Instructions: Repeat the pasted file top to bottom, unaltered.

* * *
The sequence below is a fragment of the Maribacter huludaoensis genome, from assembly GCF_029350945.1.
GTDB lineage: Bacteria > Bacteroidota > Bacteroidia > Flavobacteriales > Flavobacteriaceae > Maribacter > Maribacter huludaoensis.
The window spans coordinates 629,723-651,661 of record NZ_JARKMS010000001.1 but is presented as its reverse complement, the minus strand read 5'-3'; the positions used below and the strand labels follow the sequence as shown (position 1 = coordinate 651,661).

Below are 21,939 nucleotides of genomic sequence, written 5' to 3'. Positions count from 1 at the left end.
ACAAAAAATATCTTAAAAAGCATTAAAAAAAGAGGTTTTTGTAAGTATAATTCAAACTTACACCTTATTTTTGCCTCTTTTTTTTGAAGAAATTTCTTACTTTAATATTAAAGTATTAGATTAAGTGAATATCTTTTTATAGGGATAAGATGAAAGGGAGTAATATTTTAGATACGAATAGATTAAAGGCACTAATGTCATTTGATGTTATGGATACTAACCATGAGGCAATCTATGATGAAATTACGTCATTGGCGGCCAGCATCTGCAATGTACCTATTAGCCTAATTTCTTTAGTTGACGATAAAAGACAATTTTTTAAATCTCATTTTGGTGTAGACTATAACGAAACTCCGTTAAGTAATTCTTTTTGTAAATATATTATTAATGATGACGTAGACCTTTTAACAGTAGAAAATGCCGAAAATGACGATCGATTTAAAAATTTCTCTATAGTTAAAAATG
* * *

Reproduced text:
The sequence below is a fragment of the Maribacter huludaoensis genome, from assembly GCF_029350945.1.
GTDB lineage: Bacteria > Bacteroidota > Bacteroidia > Flavobacteriales > Flavobacteriaceae > Maribacter > Maribacter huludaoensis.
The window spans coordinates 629,723-651,661 of record NZ_JARKMS010000001.1 but is presented as its reverse complement, the minus strand read 5'-3'; the positions used below and the strand labels follow the sequence as shown (position 1 = coordinate 651,661).

Below are 21,939 nucleotides of genomic sequence, written 5' to 3'. Positions count from 1 at the left end.
ACAAAAAATATCTTAAAAAGCATTAAAAAAAGAGGTTTTTGTAAGTATAATTCAAACTTACACCTTATTTTTGCCTCTTTTTTTTGAAGAAATTTCTTACTTTAATATTAAAGTATTAGATTAAGTGAATATCTTTTTATAGGGATAAGATGAAAGGGAGTAATATTTTAGATACGAATAGATTAAAGGCACTAATGTCATTTGATGTTATGGATACTAACCATGAGGCAATCTATGATGAAATTACGTCATTGGCGGCCAGCATCTGCAATGTACCTATTAGCCTAATTTCTTTAGTTGACGATAAAAGACAATTTTTTAAATCTCATTTTGGTGTAGACTATAACGAAACTCCGTTAAGTAATTCTTTTTGTAAATATATTATTAATGATGACGTAGACCTTTTAACAGTAGAAAATGCCGAAAATGACGATCGATTTAAAAATTTCTCTATAGTTAAAAATG